Looking through my notes on dancing masters and their various treatises, I was reminded that some of them advertised for pupils in London and provincial newspapers. I haven’t yet done a comprehensive search, but in the course of my work on cotillons I came across some interesting examples of publicity from the 1760s. I quoted from some of these advertisements in my post Teaching the Cotillon. Here are some more, of particular relevance to learning to dance and favourite ballroom duets.
Messrs Hart and Welch, advertising in the Gazetteer and New Daily Advertiser for 2 May 1768, offered ‘The cotillons, minuet, louvre, passepied, matlotte, novelle, bretagne, the almand, françois and English country dances’, all of which would be ‘taught as usual at home or abroad’. In this context ‘abroad’ presumably meant their dancing school ‘at No. 109, near Exeter-change, in the Strand’. The list of dances offered is suggestive of the repertoire expected in the ballroom, although advertisements for balls refer only to minuets and country dances including (of course) the newly fashionable cotillon.
Hart and Welch appear to have been teaching several venerable danses à deux. The ‘louvre’ is probably Aimable Vainqueur, first published in 1701. This duet was mentioned by Taubert, Rameau and Tomlinson and printed in notation, probably for the last time, as late as 1765. The ‘bretagne’, dating to 1704, was cited by the same three dancing masters. The ‘passepied’ and ‘novelle’ (perhaps La Nouvelle Forlanne of 1710) may both be linked to dances published in the early 18th century. The ‘matlotte’ may refer to a duet published by Feuillet in 1706. Is the ‘almand’ the famous duet by Pecour that was first published in 1702 and made its last appearance in print in 1765? The many references to these dances seem to suggest that they were still well-known more than fifty years after their creation.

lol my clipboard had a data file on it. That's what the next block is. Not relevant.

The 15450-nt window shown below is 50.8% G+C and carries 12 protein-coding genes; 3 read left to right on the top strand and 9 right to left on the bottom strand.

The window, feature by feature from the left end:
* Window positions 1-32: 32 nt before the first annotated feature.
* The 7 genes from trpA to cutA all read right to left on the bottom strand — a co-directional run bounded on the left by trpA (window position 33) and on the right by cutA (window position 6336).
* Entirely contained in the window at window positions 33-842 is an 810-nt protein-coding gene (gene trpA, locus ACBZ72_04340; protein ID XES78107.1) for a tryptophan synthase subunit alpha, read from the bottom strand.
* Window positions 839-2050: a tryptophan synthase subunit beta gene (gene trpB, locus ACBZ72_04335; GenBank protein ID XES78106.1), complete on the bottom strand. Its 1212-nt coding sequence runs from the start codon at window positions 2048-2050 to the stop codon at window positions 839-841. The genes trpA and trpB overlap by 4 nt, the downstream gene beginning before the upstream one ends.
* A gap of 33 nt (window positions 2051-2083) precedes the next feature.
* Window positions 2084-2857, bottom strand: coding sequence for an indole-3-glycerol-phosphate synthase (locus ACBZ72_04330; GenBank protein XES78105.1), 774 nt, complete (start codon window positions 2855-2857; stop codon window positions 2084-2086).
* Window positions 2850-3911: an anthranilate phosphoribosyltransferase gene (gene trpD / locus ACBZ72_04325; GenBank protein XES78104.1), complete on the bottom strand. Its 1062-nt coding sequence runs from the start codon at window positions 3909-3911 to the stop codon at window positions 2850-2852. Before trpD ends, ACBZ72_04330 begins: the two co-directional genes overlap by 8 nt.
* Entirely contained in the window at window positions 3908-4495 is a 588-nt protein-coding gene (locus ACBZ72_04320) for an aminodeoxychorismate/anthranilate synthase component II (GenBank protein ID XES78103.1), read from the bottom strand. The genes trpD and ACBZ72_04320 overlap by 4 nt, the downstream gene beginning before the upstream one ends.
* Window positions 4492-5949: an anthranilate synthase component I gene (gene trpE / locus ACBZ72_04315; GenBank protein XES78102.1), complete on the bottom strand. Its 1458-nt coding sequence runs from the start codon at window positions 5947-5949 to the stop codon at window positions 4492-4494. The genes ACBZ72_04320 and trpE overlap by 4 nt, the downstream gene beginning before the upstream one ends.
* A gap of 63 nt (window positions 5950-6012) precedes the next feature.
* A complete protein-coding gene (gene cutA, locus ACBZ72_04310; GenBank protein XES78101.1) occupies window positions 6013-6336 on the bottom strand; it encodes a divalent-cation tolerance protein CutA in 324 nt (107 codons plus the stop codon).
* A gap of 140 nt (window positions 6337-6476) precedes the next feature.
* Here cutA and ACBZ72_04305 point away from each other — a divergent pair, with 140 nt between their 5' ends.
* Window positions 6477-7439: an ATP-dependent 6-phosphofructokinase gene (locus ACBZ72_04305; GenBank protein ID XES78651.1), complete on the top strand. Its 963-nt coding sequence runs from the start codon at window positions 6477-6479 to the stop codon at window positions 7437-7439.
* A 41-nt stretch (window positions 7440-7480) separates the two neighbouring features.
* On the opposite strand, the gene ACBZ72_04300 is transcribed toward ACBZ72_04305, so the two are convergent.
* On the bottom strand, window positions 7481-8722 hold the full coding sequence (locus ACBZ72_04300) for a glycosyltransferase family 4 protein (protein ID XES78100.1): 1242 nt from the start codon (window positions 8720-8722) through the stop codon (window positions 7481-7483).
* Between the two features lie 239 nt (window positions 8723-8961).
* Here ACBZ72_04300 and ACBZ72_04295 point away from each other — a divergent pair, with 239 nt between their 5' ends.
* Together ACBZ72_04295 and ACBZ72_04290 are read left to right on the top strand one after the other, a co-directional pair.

Mr Patence also advertised in the Gazetteer and New Daily Advertiser. On 14 June 1768 he offered ‘the minuet, louvre, country and other dancing’ and promised to teach ‘in the most polite and expeditious manner’. The louvre would take sixteen lessons (the minuet needed only twelve). These dances would be taught ‘with all the proper steps, such as cupees, borees, bounds, rebounds, marches, periwits, danzas, brilloes, back and fore granade’. Mr Patence’s French seems to have been entirely phonetic and he apparently also drew on other languages for his dance terminology. Periwits are presumably pirouettes, but I’ll have to think about the translations of some of his other terms. He also reveals how changing fashions were affecting ballroom dancing:
‘Mr. Patence having practised dancing some years, has just reason to think, that the excellent dance the louvre, would be more introduced in our polite assemblies, but the insufficiency of masters, in not knowing the proper graces, steps and figures, is the reason of its decline, having known some to have had scholars four years, and then know very little of the matter.’
There is more than a hint of rivalry here and Mr Patence may even have had a particular dancing master in mind. However, by the late 1760s, dancing masters may simply have been unwilling to allow time for such danses à deux alongside the minuets which were integral to their balls. Although, if that was the case, why did Hart and Welch teach so many of them?